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The Catholic Lifetime Reading Plan

Item Number: 59412
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Catholic Lifetime Reading Plan

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In this complete lifetime reading plan, noted Catholic author and educator Father John A. Hardon has compiled an invaluable guide to books discussing what the Catholic Church is, what it believes, and what its great teachers have thought, felt, and imagined. Father Hardon journeys through the centuries to find the authors he believes can be read for spiritual profit. In his appraisals of over a hundred writers, he considers pertinent biographical information, recommends favorites, and provides moving quotations from the books under discussion. His range is wide--he is illuminating on both the inspirational writing of St. Therese, the Little Flower, and the fundamental assertions of faith by St. Francis. Religious literary masterpieces such as St. Ignatius Loyola's "Spiritual Exercises" are noted, as are less well-known authors, including St. Robert Bellarmine, whose "Disputations" was used by the First Vatican Council in drafting its definition of papal infallibility. Father Hardon also recommends modern novelists, and shows how the works of literary giants such as Dante, Chaucer, and Cervantes are anchored in underlying principles of Catholic faith.

 

 

 

 

 

 


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9781518800061
299
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St. Francis of Assisi

St. Francis of Assisi Feast Day:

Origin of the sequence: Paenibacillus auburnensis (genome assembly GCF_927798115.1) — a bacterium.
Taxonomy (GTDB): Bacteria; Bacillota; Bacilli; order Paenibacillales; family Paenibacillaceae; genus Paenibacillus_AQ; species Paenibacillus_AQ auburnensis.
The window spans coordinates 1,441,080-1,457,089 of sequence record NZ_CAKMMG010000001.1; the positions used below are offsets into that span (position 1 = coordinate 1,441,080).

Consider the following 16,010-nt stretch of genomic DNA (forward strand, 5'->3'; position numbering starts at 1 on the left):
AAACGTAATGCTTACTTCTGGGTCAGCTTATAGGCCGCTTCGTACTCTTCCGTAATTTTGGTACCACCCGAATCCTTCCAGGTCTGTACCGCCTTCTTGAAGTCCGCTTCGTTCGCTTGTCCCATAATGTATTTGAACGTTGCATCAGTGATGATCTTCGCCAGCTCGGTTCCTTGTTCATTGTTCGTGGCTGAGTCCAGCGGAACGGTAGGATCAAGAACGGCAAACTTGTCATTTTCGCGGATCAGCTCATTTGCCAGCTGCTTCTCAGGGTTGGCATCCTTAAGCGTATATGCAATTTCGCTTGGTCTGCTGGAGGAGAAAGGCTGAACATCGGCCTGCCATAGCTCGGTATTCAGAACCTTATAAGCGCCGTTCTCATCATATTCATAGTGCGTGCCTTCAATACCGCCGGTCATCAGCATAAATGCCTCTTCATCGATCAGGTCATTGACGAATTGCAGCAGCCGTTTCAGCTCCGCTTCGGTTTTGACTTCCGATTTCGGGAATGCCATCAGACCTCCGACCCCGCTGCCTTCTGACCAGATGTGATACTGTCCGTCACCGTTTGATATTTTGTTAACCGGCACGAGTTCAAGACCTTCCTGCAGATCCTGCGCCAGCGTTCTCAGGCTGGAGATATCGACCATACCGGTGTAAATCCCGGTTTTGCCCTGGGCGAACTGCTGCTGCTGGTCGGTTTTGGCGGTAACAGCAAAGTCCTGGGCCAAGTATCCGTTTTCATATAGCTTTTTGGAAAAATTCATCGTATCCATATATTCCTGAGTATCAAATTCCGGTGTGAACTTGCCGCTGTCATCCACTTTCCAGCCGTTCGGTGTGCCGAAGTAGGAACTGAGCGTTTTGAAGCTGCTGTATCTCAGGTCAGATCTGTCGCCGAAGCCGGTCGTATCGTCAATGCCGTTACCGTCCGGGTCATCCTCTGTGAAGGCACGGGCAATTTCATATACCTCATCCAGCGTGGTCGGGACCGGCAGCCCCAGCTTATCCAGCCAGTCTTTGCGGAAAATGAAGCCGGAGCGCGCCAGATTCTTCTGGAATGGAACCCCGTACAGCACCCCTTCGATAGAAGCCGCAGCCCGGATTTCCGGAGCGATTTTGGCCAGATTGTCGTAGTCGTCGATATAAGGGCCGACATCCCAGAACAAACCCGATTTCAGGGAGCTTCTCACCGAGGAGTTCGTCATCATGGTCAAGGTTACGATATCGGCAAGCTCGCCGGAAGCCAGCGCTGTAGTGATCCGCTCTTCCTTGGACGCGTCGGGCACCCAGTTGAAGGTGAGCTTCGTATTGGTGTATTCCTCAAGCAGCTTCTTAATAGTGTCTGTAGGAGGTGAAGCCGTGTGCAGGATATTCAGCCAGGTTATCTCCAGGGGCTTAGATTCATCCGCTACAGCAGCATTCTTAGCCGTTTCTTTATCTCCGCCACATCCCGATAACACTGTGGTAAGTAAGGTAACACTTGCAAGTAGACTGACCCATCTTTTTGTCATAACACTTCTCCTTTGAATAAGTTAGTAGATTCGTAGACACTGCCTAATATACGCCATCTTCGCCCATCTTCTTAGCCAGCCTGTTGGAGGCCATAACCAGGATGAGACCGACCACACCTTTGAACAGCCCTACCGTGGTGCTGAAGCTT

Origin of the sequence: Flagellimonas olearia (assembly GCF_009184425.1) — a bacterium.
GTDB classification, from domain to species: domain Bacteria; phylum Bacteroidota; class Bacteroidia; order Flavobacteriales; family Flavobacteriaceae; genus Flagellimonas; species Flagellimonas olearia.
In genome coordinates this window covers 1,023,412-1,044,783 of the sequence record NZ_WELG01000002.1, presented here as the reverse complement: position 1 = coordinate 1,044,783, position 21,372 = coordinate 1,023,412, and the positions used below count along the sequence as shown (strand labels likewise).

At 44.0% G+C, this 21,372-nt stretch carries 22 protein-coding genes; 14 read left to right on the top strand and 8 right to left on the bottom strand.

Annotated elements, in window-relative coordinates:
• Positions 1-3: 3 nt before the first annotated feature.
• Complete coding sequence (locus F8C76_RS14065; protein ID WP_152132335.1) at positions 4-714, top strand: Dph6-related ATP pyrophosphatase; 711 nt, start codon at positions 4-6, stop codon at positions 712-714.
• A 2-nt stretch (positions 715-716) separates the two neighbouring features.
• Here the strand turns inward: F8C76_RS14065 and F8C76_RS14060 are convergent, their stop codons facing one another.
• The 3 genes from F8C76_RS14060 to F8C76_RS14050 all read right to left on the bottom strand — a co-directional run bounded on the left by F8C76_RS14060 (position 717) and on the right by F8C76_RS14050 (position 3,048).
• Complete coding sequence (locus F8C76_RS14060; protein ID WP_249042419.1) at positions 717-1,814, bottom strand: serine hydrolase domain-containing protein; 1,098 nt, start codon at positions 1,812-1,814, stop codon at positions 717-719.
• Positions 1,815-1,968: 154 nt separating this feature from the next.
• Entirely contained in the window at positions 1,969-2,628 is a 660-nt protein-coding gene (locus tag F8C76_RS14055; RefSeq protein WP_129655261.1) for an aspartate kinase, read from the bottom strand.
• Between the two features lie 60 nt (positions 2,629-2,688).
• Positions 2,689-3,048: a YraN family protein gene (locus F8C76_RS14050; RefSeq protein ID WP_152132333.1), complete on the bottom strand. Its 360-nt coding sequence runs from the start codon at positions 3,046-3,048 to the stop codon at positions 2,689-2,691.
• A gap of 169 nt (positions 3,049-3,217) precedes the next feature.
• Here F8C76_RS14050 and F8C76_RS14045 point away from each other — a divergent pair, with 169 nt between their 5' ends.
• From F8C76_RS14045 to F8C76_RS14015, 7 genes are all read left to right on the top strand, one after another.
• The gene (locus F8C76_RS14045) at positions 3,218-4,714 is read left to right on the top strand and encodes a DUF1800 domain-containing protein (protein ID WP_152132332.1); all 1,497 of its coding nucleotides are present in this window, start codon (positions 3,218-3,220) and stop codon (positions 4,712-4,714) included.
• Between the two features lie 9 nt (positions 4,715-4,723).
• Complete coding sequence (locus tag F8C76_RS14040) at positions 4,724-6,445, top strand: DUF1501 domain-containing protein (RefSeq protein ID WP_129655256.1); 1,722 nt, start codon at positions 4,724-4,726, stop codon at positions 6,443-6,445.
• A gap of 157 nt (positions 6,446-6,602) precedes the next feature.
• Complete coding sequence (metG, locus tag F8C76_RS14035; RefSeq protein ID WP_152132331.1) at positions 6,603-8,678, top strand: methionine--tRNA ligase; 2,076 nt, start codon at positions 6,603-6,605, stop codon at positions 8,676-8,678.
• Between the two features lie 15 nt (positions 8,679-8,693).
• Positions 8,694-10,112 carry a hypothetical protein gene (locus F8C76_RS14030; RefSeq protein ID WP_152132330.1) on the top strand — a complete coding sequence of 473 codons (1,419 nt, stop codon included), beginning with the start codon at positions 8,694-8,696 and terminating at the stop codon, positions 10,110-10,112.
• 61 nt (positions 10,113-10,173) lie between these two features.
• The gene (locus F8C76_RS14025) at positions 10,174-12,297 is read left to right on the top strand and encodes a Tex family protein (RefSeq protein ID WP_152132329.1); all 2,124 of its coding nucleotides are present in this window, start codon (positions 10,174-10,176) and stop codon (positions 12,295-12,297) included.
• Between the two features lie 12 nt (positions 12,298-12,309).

Roman Rite Calendar - 10/04
Tridentine Calendar - 10/04


Patron Of: Animal Welfare Society, Animals, Birds, Catholic Action, Fire, Merchants, Needle Workers, Solitary Death, Zoos

Profile
Son of Pietro Bernadone, a rich cloth merchant. Though he had a good education and became part of his father's business, he also had a somewhat misspent youth. Street brawler and some-time soldier. Captured during a conflict between Assisi and Perugia, he spent over a year as a prisoner of war. During this time he had a conversion experience, including a reported message from Christ calling him to leave this worldly life. Upon release, Francis began taking his religion seriously.

He took the Gospels as the rule of his life, Jesus Christ as his literal example. He dressed in rough clothes, begged for his sustenance, and preached purity and peace. His family disapproved, and his father disinherited him; Francis formally renounced his wealth and inheritance. He visited hospitals, served the sick, preached in the streets, and took all men and women as siblings. He began to attract followers in 1209, and with papal blessing, founded the Franciscans based on a simple statement by Jesus: "Leave all and follow me." In 1212 Clare of Assisi became his spiritual student, which led to the founding of the Poor Clares. Visited and preached to the Saracens. Composed songs and hymns to God and nature. Lived with animals, worked with his hands, cared for lepers, cleaned churches, and sent food to thieves. In 1221 he resigned direction of the Franciscans.

While in meditation on Mount Alvernia in the Apennines in September 1224, Francis received the stigmata, which periodically bled during the remaining two years of his life. This miracle has a separate memorial on 17 September.

In the Middle Ages people who believed to be possessed by Beelzebub especially called upon the intercession of Saint Francis, the theory being that he was the demon's opposite number in heaven.

Born
1181 at Assisi, Umbria, Italy as Francis Bernardone

Died
4 October 1226 at Portiuncula, Italy of natural causes; relics in Assisi, Italy



All information used with permission of the Patron Saint Index.